Shia LeBeouf rips the big-budget blockbuster movie system a new one in an interview with The Hollywood Reporter, lambasting studios that "stick a finger up your [posterior]."
The 26-year-old actor is on the verge of releasing the indie flick "Lawless" on Labor Day, just as "The Company You Keep," directed by Robert Redford, will land at the Venice Film Festival. LeBeouf also wrapped up work on "The Necessary Death of Charlie Countryman," which was funded by indie film house Voltage Pictures.
"These dudes are a miracle," he said. "They give you the money, and they trust you -- [unlike the studios, which] give you the money, then get on a plane and come to the set and stick a finger up you're a-- and chase you around for five months."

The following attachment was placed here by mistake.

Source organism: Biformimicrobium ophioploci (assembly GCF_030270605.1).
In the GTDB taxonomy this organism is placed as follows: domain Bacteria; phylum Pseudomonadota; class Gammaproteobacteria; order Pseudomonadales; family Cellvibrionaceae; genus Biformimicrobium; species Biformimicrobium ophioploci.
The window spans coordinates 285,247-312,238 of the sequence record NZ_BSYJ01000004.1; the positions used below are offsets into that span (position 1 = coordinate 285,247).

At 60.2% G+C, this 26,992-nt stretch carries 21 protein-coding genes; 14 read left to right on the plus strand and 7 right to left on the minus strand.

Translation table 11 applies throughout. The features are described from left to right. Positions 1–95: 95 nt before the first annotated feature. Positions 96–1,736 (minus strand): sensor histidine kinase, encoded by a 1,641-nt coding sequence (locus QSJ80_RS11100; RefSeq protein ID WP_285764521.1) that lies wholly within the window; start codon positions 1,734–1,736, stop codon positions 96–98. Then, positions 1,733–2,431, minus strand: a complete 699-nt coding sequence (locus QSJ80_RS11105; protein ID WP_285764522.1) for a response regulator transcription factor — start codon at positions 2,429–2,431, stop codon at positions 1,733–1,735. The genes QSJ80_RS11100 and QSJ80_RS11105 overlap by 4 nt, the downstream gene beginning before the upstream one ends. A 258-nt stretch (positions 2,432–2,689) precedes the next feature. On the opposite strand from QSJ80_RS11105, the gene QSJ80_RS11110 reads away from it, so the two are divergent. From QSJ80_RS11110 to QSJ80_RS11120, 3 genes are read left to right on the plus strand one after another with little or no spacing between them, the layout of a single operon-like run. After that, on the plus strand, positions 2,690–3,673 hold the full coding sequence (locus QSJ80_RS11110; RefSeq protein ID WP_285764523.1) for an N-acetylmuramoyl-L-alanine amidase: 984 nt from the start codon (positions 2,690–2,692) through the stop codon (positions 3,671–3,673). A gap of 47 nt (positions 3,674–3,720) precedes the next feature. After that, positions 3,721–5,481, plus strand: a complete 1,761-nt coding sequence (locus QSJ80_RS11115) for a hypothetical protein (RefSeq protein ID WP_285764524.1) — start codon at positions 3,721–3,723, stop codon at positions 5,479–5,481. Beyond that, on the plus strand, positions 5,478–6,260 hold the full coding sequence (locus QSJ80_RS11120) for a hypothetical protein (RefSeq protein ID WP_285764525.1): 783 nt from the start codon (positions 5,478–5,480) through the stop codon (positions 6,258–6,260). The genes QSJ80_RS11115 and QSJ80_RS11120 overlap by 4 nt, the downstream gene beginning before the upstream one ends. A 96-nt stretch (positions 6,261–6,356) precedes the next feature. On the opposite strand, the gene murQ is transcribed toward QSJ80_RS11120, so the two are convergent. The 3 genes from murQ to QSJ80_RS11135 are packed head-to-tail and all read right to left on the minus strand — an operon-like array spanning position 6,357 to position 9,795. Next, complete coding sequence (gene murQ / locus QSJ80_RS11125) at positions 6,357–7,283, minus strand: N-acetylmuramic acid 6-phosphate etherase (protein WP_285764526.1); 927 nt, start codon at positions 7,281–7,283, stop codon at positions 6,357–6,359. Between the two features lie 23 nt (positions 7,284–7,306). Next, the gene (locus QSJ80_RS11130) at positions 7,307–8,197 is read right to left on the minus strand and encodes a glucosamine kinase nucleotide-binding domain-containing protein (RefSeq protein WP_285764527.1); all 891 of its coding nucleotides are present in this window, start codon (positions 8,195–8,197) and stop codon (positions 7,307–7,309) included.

LeBeouf has successfully upset the establishment in the past, scorning his own turn in "Indiana Jones and the Kingdom of the Crystal Skull" and Steven Spielberg. The actor now regrets the comments.
"He told me there's a time to be a human being and have an opinion, and there's a time to sell cars," he said. "It brought me freedom, but it also killed my spirits because this was a dude I looked up to like a sensei."
But don't expect the star to ever star in another summer popcorn movie.
"I'm done," he said. "There's no room for being a visionary in the studio system. It literally cannot exist. You give [acclaimed director] Terrence Malick a movie like 'Transformers,' and he's f--ed. There's no way for him to exist in that world."
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